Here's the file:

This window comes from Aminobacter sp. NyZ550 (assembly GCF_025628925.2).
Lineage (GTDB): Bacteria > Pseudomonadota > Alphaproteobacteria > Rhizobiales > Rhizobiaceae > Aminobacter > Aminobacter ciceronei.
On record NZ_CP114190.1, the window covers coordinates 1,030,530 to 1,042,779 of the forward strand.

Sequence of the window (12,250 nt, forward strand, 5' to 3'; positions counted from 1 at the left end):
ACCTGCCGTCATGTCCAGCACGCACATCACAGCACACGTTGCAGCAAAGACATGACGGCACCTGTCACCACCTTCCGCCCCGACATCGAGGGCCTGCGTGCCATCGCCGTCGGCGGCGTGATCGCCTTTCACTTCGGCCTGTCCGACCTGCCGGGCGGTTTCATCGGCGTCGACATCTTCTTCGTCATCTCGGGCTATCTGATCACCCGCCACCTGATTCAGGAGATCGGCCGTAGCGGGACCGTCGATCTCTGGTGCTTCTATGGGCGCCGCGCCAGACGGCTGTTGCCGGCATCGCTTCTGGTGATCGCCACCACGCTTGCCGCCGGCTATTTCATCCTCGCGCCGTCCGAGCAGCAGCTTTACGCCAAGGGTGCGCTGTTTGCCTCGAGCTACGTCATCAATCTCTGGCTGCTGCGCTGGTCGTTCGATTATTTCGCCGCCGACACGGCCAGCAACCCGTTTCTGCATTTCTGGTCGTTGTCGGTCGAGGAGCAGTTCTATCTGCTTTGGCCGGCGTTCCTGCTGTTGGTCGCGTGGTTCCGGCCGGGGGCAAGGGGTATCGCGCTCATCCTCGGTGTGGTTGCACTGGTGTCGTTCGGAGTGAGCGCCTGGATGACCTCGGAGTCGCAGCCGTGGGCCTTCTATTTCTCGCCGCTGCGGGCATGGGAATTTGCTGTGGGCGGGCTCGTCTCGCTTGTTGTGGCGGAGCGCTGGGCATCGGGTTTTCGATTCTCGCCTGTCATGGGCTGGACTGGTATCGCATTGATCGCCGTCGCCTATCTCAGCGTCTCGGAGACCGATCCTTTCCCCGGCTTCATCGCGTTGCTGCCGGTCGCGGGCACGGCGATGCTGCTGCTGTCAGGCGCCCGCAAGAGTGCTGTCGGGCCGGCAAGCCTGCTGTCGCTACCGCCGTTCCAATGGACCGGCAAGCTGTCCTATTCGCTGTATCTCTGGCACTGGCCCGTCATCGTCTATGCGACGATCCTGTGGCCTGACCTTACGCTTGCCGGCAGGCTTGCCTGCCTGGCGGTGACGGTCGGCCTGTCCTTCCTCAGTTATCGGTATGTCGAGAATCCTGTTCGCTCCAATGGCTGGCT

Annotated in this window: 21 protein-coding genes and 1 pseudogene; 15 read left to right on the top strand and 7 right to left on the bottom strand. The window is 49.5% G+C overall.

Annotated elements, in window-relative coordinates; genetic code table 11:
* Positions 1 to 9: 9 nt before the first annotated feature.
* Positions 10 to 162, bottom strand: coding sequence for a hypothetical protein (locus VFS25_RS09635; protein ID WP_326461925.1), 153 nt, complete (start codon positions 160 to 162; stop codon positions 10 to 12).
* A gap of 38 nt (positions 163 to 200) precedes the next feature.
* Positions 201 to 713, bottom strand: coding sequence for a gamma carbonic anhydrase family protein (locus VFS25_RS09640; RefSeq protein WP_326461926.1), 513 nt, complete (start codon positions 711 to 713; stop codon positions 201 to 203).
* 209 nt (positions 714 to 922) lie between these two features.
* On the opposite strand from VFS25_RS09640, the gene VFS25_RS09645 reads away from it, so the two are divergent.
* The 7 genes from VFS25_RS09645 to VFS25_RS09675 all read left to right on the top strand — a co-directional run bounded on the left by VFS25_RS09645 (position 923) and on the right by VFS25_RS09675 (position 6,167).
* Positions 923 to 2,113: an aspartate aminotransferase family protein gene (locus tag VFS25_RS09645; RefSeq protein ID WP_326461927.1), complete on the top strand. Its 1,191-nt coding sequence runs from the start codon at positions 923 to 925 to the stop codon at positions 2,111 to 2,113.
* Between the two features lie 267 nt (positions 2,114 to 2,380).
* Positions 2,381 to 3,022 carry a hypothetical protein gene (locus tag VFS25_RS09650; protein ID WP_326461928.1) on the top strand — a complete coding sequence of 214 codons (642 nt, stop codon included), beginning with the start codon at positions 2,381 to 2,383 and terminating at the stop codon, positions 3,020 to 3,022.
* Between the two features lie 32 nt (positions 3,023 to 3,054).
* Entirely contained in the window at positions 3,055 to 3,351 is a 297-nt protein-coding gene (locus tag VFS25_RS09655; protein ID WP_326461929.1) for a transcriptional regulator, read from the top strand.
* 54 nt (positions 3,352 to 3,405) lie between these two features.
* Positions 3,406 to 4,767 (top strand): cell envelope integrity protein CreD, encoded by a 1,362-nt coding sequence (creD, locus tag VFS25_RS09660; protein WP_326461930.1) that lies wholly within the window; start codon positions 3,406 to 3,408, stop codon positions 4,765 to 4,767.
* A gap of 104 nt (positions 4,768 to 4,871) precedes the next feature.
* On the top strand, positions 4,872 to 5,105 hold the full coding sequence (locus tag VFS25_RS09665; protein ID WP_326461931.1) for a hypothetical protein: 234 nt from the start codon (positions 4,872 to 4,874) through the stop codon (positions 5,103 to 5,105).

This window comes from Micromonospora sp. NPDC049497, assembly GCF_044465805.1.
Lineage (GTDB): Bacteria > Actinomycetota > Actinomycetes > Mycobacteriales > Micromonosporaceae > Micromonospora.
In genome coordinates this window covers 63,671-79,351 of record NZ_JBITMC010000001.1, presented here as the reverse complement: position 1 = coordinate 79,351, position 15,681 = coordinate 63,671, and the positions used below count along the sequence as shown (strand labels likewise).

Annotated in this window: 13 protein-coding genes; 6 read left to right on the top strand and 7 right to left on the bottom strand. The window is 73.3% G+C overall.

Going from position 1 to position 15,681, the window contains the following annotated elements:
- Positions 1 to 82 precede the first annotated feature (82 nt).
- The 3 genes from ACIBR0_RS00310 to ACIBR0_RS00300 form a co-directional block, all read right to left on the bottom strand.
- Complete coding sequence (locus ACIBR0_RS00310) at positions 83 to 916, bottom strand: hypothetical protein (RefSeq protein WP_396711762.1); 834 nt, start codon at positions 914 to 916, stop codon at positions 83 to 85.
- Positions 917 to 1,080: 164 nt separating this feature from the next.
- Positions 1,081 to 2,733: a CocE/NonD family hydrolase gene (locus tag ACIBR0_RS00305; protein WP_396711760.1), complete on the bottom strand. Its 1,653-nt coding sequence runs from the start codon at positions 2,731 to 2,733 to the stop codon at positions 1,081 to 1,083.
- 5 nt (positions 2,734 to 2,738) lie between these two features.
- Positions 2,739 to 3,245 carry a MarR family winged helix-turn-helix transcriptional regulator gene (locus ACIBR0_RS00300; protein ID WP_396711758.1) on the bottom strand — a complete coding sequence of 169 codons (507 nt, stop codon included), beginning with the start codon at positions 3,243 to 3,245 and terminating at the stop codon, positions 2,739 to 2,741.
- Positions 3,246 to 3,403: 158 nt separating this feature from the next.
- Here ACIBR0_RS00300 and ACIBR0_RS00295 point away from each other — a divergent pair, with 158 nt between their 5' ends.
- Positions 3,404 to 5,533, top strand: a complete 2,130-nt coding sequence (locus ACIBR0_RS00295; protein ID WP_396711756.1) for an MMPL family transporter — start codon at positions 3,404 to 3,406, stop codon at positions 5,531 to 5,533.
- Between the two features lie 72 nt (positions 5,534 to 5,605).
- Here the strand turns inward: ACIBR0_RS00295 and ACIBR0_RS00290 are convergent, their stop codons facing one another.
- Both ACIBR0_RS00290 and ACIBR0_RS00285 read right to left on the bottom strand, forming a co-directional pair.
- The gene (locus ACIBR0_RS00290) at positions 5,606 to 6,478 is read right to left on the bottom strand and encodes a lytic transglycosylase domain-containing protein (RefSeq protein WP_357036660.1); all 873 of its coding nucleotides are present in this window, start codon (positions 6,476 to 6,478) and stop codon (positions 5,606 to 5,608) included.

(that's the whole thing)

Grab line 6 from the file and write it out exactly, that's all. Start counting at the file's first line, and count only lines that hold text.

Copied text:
Annotated in this window: 21 protein-coding genes and 1 pseudogene; 15 read left to right on the top strand and 7 right to left on the bottom strand. The window is 49.5% G+C overall.